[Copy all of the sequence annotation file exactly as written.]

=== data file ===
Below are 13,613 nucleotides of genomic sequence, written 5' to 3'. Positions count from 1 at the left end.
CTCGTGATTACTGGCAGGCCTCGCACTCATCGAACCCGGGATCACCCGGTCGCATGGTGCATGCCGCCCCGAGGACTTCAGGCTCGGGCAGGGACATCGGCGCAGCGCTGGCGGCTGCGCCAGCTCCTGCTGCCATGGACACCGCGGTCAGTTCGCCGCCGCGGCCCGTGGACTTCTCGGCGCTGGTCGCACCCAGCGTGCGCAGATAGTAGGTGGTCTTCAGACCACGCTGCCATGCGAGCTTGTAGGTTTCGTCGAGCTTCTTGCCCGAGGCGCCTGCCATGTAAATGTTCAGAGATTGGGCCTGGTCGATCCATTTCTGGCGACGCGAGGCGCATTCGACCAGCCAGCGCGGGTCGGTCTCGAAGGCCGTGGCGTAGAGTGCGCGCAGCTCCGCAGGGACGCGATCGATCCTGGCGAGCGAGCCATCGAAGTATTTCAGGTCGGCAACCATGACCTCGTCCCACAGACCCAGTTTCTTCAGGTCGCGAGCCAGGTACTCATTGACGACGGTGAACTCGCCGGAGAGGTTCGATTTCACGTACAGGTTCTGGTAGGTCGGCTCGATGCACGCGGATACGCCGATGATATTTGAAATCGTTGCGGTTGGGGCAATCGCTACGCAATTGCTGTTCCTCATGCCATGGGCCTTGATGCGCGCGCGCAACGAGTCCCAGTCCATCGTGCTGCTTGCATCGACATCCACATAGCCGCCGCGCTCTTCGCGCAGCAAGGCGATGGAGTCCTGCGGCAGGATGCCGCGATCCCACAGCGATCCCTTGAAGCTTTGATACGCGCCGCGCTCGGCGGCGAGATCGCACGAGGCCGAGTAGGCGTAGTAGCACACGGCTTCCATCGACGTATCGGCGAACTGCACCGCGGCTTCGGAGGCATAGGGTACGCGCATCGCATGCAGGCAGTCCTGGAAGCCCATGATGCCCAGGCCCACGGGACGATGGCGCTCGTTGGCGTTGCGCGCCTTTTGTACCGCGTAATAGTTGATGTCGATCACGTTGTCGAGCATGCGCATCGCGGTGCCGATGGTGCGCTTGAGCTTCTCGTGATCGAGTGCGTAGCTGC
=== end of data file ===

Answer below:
Below are 13,613 nucleotides of genomic sequence, written 5' to 3'. Positions count from 1 at the left end.
CTCGTGATTACTGGCAGGCCTCGCACTCATCGAACCCGGGATCACCCGGTCGCATGGTGCATGCCGCCCCGAGGACTTCAGGCTCGGGCAGGGACATCGGCGCAGCGCTGGCGGCTGCGCCAGCTCCTGCTGCCATGGACACCGCGGTCAGTTCGCCGCCGCGGCCCGTGGACTTCTCGGCGCTGGTCGCACCCAGCGTGCGCAGATAGTAGGTGGTCTTCAGACCACGCTGCCATGCGAGCTTGTAGGTTTCGTCGAGCTTCTTGCCCGAGGCGCCTGCCATGTAAATGTTCAGAGATTGGGCCTGGTCGATCCATTTCTGGCGACGCGAGGCGCATTCGACCAGCCAGCGCGGGTCGGTCTCGAAGGCCGTGGCGTAGAGTGCGCGCAGCTCCGCAGGGACGCGATCGATCCTGGCGAGCGAGCCATCGAAGTATTTCAGGTCGGCAACCATGACCTCGTCCCACAGACCCAGTTTCTTCAGGTCGCGAGCCAGGTACTCATTGACGACGGTGAACTCGCCGGAGAGGTTCGATTTCACGTACAGGTTCTGGTAGGTCGGCTCGATGCACGCGGATACGCCGATGATATTTGAAATCGTTGCGGTTGGGGCAATCGCTACGCAATTGCTGTTCCTCATGCCATGGGCCTTGATGCGCGCGCGCAACGAGTCCCAGTCCATCGTGCTGCTTGCATCGACATCCACATAGCCGCCGCGCTCTTCGCGCAGCAAGGCGATGGAGTCCTGCGGCAGGATGCCGCGATCCCACAGCGATCCCTTGAAGCTTTGATACGCGCCGCGCTCGGCGGCGAGATCGCACGAGGCCGAGTAGGCGTAGTAGCACACGGCTTCCATCGACGTATCGGCGAACTGCACCGCGGCTTCGGAGGCATAGGGTACGCGCATCGCATGCAGGCAGTCCTGGAAGCCCATGATGCCCAGGCCCACGGGACGATGGCGCTCGTTGGCGTTGCGCGCCTTTTGTACCGCGTAATAGTTGATGTCGATCACGTTGTCGAGCATGCGCATCGCGGTGCCGATGGTGCGCTTGAGCTTCTCGTGATCGAGTGCGTAGCTGC